So you know that price is one of the most important factors to consider when listing your home. If you price your home too high, it will turn buyers away because they don’t see the value; and if you price it too low, you could lose out on thousands of dollars. But how do you know what a fair price is for both you and buyers? You can be prepared to just give your real estate agent a number based on what you paid for the home and what you think the home is worth; but that’s not the smartest way to go about it. For better or worse, the market has most likely changed since you purchased your home, making a fair comparison very difficult. Also, sentimental value can come into play, placing a bias on any price you determine is fair for your home. A much better way to price your home is to get an appraisal, or have a comparative market analysis performed, which will tell you how much your home is worth based on location, condition, and market conditions.

Appraisals can be costly, ranging from $300 for a single-family home and even more for multi-family dwellings. They are performed by a professional appraiser who knows to look at things such as location, square footage, waterfront possibilities, and amenities including garages, number of rooms, bathrooms, etc. Appraisals can give you a precise number to value your property at, and they’re even defendable in court.

A comparative market analysis is similar to an appraisal. A real estate agents will often provide clients with a free comparative market analysis. Even though these analyses are informal, agents still need to evaluate your home based on accepted appraisal practices, meaning that they too will take into consideration the size and style of the home, location, condition, and what other similar homes are being sold for on the market. While these analyses don’t provide a precise number the way appraisals do, they can provide a solid price range from which a number can be agreed upon.

Both appraisals and comparative market analyses should be submitted to the homeowner in writing.

Should I make repairs that are necessary on the home?

Truthfully, whether or not you decide to take on the task of making repairs on your home is up to you, but there are several things you should take into consideration before making the decision.

The first is that if your home requires any major repairs, such as fixing a foundation problem, you probably are better off just making the repairs before selling the home. While these types of repairs might not get you a huge increase in price, because buyers simply won’t purchase a home that’s dangerous or inhabitable, you’ll ultimately sell the home much more quickly and won’t have to worry about the problem causing any problems later, such as lawsuits.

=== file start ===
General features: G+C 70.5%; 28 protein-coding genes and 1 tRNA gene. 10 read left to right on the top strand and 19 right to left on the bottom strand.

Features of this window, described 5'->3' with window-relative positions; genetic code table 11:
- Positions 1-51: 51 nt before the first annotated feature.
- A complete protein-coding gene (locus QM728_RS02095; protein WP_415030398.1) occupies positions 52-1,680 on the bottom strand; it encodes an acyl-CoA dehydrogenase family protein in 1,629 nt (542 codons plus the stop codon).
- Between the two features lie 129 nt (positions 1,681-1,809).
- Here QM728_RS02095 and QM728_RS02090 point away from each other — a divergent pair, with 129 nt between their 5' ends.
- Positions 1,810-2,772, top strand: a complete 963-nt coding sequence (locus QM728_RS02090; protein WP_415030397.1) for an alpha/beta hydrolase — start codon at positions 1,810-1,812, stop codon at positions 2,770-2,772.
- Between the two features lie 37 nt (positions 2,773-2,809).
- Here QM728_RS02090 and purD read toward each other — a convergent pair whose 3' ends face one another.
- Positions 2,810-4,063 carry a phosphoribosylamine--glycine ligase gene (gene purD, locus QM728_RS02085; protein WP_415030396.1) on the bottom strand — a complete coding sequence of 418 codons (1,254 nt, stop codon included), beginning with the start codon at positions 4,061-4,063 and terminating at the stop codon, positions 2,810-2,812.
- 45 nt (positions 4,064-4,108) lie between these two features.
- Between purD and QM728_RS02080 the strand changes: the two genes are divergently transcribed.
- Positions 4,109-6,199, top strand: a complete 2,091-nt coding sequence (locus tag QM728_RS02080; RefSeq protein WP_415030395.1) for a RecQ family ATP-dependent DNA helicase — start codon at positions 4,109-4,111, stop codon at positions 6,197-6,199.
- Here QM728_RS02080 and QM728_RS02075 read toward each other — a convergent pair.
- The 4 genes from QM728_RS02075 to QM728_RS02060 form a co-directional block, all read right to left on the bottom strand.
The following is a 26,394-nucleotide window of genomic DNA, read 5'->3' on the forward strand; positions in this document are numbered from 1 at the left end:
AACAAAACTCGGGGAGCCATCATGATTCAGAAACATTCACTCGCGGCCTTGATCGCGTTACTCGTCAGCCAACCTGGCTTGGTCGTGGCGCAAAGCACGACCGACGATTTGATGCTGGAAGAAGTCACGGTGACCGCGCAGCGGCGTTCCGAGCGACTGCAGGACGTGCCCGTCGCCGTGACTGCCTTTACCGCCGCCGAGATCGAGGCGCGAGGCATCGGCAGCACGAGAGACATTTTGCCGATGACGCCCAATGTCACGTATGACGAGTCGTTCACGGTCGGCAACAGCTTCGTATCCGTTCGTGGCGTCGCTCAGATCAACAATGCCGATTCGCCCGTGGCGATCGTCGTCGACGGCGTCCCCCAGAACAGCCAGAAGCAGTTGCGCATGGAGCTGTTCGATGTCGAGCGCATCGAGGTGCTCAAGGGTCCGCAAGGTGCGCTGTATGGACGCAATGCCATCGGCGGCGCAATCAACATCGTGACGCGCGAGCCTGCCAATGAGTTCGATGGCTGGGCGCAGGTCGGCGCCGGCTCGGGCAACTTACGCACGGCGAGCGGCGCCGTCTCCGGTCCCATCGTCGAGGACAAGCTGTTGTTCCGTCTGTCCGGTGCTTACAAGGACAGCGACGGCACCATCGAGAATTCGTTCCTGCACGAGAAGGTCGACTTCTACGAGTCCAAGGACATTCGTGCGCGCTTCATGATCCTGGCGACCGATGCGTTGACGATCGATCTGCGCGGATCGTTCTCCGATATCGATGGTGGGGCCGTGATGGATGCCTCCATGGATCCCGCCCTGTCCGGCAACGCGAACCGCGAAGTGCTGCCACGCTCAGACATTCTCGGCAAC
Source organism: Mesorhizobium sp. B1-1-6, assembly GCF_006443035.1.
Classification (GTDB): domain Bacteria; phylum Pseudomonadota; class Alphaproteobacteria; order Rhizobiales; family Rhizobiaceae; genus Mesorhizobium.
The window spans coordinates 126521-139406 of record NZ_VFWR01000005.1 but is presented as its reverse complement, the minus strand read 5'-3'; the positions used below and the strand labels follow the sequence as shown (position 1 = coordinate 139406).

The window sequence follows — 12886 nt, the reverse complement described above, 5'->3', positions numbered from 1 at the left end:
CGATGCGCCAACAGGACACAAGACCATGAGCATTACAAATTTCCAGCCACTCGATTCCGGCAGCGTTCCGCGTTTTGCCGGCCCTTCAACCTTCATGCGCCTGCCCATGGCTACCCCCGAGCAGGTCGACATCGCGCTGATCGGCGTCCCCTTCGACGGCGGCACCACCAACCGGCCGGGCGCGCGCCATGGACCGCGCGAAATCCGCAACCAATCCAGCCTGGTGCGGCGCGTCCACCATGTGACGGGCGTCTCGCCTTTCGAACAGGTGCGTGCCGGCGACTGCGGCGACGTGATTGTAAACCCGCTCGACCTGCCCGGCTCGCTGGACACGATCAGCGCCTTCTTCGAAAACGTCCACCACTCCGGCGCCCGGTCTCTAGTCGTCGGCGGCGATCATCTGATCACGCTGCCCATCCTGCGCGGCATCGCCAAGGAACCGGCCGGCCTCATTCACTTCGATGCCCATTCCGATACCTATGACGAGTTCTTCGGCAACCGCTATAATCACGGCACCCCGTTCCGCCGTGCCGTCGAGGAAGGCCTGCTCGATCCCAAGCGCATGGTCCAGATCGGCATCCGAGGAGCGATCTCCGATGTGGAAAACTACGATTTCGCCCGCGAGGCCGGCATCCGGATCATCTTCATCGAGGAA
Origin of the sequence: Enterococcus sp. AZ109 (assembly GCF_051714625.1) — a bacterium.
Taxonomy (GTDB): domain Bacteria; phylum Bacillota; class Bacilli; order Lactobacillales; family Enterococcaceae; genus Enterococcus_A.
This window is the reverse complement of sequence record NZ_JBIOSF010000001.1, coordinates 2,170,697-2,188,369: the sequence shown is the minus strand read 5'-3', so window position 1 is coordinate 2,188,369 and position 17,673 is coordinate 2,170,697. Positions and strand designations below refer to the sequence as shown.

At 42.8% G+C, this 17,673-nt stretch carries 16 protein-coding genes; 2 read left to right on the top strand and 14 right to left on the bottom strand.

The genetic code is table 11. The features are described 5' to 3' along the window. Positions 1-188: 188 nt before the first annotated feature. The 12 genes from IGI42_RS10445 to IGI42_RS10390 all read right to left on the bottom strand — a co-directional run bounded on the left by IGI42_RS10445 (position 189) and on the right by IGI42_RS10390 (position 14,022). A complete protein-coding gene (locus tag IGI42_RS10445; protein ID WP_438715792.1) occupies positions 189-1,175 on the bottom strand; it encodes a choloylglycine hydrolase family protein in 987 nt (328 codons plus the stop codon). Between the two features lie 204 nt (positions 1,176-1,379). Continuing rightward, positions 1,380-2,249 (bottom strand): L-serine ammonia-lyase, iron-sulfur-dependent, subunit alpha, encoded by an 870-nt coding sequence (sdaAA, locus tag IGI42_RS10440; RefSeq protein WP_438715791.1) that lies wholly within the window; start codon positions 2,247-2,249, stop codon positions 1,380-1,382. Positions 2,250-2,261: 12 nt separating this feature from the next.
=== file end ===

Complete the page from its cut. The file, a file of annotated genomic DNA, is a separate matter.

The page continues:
If there are minor problems such as a leaky faucet, a laundry hook-up that doesn’t work, or a half-finished basement, you’ll have to carefully weigh your options before deciding whether or not you want to make the repairs yourself. If you do make the repairs, it can greatly add value to your home (depending on what the repair was), and you can usually also ask for more in the price than the project cost you to complete.

If you don’t make the repairs, however, the buyer might include an inspection clause in the contract which will give them the option of backing out of the deal if issues or concerns are found within the home. If that happens, it could cause a great delay in the selling of your home. Also consider that if you don’t make the repairs, buyers could try to use those small issues to try and negotiate a lower price for the home.

What are contingency clauses and what are the most common clauses included in offers?

Contingency clauses are clauses that buyers will include in their offers to protect them from unforeseen circumstances that may crop up during the process of the sale.

By including contingency clauses, the buyer can express their sincere interest in buying the home simply based on one or two quick viewings. From the time the offer is submitted to the closing date, a number of things can occur, problems can be found with the home, and those problems can make it impossible for the buyer to purchase the home. For this reason, contingency clauses are put into place that provides the buyer with an “out” should they need it later on.

The two contingency clauses that are more common than any others are the inspection clause, and the financing clause.

The inspection clause is included in the offer to purchase because the inspection will not yet have been performed upon the time of submitting the offer. If it’s found after the inspection is completed that there are major issues with the home or a lot of repairs that are needed, the buyers can point to the inspection clause and retract their offer.

Financing clauses are written into offers to purchase with nearly every single contract that’s drawn for the purchase of any home. This is because once again, while buyers might have an idea of how much they can afford and may even have pre-approvals, they won’t actually have the financing firmed up and in place.

There are also many things that can happen during the financing process that can cause the financing to fall through for the buyer and make purchasing the home impossible. Financial clauses keep the buyer from being legally and contractually bound to buy the home when there’s simply no way they can do so.